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Tunisia - Military Budget

Between 2003 and 2013, Tunisia spent less than 2% of GDP on its military annually. Its estimated $528 million military outlay in 2010 was the smallest military expenditure in North Africa. As of 2015, Tunisias military expenses amounted to $1.1 billion dollars compared to $528 million in 2010, the year preceding the Arab Spring. Tunisia went from spending 1.51% of its GDP on the military at that time to 2.32% in 2016.

Lacking any hope of absolute defense and preferring to invest in domestic programs, the Tunisian government had long been content to maintain a military establishment of modest size and limited combat effectiveness compared with those of its neighbors. Throughout its history as an independent nation, Tunisia has maintained a record of having probably the smallest defense budget among all countries in the Arab world. Investment in impressive weaponry for the sake of prestige has never been a policy of the governing regime.

By the 1980s, however, even Tunisia's relatively small armed forces become extremely costly. In 1985 the defense force consisted of a predominant army of 30,000 officers and men, a small navy of 2,600, and an air force and 2,500; collectively these forces were designated the Tunisian National Army. The military and a largely paramilitary police system were key elements in a defense strategy that called on the security forces to provide credible deterrence against external aggressive threats and, failing that, to deal effectively with minor incursions until assistance arrived from friendly states.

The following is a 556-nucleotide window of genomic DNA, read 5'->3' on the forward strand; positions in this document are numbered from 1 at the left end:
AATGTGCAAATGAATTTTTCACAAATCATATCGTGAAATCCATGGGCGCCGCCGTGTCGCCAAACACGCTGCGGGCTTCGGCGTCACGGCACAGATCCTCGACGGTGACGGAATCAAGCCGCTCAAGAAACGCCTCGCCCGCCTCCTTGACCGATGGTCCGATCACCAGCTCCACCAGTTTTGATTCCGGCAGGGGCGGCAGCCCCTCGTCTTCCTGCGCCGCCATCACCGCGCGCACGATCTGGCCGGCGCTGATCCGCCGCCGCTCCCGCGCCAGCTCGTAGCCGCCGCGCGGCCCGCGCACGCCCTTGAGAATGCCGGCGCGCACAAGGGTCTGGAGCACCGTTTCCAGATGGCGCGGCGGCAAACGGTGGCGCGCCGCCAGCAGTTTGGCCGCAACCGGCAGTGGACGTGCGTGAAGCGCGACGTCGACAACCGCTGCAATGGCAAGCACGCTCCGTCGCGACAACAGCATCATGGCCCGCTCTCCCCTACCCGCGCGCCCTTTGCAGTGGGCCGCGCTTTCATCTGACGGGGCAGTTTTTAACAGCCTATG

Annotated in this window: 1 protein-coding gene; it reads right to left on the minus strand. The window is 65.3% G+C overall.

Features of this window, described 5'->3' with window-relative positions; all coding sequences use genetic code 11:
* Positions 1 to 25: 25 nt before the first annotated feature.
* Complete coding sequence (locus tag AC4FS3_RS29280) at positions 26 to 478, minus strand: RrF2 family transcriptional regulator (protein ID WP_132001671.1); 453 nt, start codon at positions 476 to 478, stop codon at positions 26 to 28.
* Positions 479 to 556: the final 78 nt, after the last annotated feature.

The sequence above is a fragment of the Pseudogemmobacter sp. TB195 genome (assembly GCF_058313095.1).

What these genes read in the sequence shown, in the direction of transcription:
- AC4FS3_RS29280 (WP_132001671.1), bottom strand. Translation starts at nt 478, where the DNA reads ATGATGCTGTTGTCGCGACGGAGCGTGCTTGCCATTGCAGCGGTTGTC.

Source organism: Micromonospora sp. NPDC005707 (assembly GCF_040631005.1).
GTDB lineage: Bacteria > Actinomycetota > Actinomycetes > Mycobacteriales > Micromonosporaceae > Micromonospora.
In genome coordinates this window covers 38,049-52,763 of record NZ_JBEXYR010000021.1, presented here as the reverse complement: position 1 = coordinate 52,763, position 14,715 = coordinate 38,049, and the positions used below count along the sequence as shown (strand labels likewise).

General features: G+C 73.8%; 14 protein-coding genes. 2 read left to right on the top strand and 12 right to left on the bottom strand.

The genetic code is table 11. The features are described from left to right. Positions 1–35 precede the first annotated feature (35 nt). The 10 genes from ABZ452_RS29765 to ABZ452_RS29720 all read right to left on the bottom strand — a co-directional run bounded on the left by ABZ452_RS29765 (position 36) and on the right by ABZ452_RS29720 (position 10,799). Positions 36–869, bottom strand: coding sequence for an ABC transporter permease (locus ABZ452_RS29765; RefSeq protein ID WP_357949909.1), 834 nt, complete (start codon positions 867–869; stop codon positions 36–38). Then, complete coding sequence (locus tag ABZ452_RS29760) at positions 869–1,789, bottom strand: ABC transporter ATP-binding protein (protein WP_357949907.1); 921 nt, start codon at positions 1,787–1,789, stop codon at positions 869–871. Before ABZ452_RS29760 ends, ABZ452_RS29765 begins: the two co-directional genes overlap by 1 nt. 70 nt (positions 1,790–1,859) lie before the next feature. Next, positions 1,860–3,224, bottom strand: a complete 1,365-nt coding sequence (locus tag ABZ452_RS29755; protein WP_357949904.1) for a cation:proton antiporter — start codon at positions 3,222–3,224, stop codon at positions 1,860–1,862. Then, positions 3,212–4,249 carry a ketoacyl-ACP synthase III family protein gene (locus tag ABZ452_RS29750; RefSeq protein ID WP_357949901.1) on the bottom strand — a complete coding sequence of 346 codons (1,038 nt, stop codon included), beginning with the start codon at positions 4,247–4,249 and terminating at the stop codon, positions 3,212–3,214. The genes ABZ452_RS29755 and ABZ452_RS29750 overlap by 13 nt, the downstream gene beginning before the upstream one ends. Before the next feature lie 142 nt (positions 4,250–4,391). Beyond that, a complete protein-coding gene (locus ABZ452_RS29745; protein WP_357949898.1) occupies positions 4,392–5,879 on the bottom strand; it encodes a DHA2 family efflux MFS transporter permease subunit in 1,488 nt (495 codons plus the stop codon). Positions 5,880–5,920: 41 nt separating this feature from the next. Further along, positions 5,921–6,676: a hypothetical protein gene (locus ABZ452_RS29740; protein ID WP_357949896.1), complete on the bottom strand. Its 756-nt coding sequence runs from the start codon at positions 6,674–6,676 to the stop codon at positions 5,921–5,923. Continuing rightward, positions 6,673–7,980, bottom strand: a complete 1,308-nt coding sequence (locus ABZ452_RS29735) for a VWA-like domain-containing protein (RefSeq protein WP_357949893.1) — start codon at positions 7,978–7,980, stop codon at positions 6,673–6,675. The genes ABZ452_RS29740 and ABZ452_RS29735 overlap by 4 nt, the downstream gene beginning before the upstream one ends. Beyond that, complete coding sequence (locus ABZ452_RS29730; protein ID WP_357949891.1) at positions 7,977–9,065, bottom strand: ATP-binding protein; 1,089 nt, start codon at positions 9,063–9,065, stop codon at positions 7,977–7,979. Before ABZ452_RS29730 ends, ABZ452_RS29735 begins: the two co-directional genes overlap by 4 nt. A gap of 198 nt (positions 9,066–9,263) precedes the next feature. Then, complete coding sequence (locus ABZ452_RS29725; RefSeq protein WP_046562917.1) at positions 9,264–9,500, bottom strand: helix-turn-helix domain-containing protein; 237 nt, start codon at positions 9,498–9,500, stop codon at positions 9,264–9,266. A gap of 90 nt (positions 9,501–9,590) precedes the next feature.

The effort to improve the ANT's equipment and training has proved more costly than expected; rising military costs and a continuing need for foreign military assistance have come to characterize Tunisia's military development. Under pressures generated mainly by Libya, the Tunisian government in the late 1970s stepped up its program of military modernization and defined its strategy as one of "comprehensive people's defense."

According to Minister of National Defense Abdullah Farhat in 1976, the republic's defense policy depended on two factors: a favorable external climate guaranteed by the leaders of friendly countries throughout the world and creation of a domestic climate that would make Tunisians feel they had something to defend. Further, the strengthening of the ANT was not only a question of quantity but also one of establishing cadres qualified in the modern technologies.

Since the late 1970s, all of the armed services had been undergoing expansion and modernization designed to improve their defenses against attack from potentially hostile states. Although the improvements have been extremely costly, the worsened relationship with Libya and the vulnerability demonstrated by the Israeli raid have heightened concern about Tunisia's military weaknesses. The president in 1985 therefore directed his government to explore with its friends and allies in the Arab world and the West the possibility of assistance in making new large-scale purchases of aircraft, armor, and naval vessels.